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On Being Your Own Engineer

By Shane Torres,2014-10-13 04:29
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/> On Being Your Own Engineer
Ralph B. Peck (1983)
Here at this University and in this Department that has trained so many outstanding civil engineers, you have achieved a standard of excellence that results in recognition at this Honors Days ceremony. It gives me the greatest pleasure to congratulate you on these achievements. Here in your undergraduate career, you have become leaders in the pursuit of engineering knowledge, the first essential step in becoming a civil engineering. Excellence in undergraduate studies correlates highly with a successful engineering career in later years. I sincerely hope that the satisfaction of a successful career continues to be yours and that these honors and recognitions that you so rightfully receive today will be only the first of many satisfactions that will come to you in your practice of civil engineering. Yet a successful undergraduate career is not always or inevitably followed by leadership in your profession. In a changing world, in a dynamic profession such as civil engineering, how can you to be sure today that you will be among the leads of your profession 20 or 30 years from now? How can you even be sure to pick the branch of civil engineering, the particular kind of work that you will actually the best or have the most aptitude for? Do you dare leave these matters to chance, do you dare let nature simply take its course? Nobody can predict the future and nobody can guarantee success in the future. But there are, nevertheless, many positive things you can do to shape your own career. I should like to think about some of this with you today. I believe every engineer, perhaps even while an undergraduate but certainly upon graduate, needs to form and follow his own plan for the development of his professional career. Perhaps it is an unpleasant thought, but I believe it is only realistic that nobody else is quite as interested in your career as you yourself should be. If you don't plan it yourself, it is quite possible that nobody will. On the other hand, there are too many factors; there are too many changes in a dynamic profession to permit laying out a fixed plan. The plan that you follow must be flexible and it must continually be evaluated. To be sure, every career depends to some extent on chance, good or bad. But if you have followed a sound plan, you will be ready for the good breaks when they come. Those who feel they have never had favorable opportunities usually have not been ready and have not even recognized opportunities when they came.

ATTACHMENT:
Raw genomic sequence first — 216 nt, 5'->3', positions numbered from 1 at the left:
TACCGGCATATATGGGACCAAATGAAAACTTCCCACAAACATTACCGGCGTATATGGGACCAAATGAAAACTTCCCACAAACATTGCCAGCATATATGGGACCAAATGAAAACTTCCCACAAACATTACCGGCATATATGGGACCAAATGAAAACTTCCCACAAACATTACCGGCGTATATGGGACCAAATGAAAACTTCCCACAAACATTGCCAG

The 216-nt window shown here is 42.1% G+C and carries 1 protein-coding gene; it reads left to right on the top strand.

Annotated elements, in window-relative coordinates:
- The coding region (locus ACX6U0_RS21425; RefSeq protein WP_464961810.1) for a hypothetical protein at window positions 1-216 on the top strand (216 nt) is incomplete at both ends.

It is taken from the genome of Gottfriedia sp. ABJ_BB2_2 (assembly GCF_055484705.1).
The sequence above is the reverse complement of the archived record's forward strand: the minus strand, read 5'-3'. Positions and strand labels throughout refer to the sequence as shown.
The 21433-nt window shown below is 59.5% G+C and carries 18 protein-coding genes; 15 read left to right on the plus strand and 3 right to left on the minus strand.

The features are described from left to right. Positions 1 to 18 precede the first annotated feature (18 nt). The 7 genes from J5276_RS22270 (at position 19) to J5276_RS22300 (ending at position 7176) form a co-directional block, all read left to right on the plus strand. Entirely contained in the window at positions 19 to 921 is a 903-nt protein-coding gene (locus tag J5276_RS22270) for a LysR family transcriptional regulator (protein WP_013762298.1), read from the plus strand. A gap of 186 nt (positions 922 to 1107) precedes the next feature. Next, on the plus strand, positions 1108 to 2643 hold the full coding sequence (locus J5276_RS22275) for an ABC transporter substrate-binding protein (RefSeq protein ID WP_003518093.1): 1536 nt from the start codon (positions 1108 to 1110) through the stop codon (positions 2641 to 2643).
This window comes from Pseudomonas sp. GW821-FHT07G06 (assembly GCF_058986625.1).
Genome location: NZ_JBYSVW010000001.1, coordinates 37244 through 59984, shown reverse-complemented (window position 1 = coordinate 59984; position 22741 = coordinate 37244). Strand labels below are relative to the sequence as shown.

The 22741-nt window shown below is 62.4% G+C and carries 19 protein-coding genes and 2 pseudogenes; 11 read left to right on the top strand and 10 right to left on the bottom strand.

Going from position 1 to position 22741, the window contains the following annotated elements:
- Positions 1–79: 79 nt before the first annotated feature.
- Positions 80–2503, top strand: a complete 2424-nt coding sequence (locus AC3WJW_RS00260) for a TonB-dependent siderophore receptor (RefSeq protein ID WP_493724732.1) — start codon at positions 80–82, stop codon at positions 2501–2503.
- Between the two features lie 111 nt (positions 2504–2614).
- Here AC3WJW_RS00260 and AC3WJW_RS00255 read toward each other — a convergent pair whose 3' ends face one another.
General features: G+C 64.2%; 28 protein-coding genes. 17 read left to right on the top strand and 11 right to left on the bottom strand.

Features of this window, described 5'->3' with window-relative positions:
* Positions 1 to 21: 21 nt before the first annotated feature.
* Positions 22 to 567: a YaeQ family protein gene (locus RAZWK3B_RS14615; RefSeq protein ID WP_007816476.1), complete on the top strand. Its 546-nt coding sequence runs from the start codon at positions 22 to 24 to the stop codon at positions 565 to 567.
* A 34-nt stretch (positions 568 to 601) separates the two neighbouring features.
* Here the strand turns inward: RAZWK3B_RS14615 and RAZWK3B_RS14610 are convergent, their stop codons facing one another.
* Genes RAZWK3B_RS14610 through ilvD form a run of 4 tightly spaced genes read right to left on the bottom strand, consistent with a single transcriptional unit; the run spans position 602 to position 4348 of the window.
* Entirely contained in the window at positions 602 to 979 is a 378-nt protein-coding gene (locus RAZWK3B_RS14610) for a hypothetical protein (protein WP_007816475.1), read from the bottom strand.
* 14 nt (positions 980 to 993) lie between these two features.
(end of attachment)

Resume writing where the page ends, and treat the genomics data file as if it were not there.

Civil engineering projects don't exist in the classroom or in the office or in the laboratory. They are highways, the transmit systems, the landslides to be corrected, the waste disposal plants to be constructed, the bridges, the airports; they have to be built by men and machines. In my view, nobody can be a good designer, a good researcher, a leader in the civil engineering profession unless he understands the methods and the problems of the builders.


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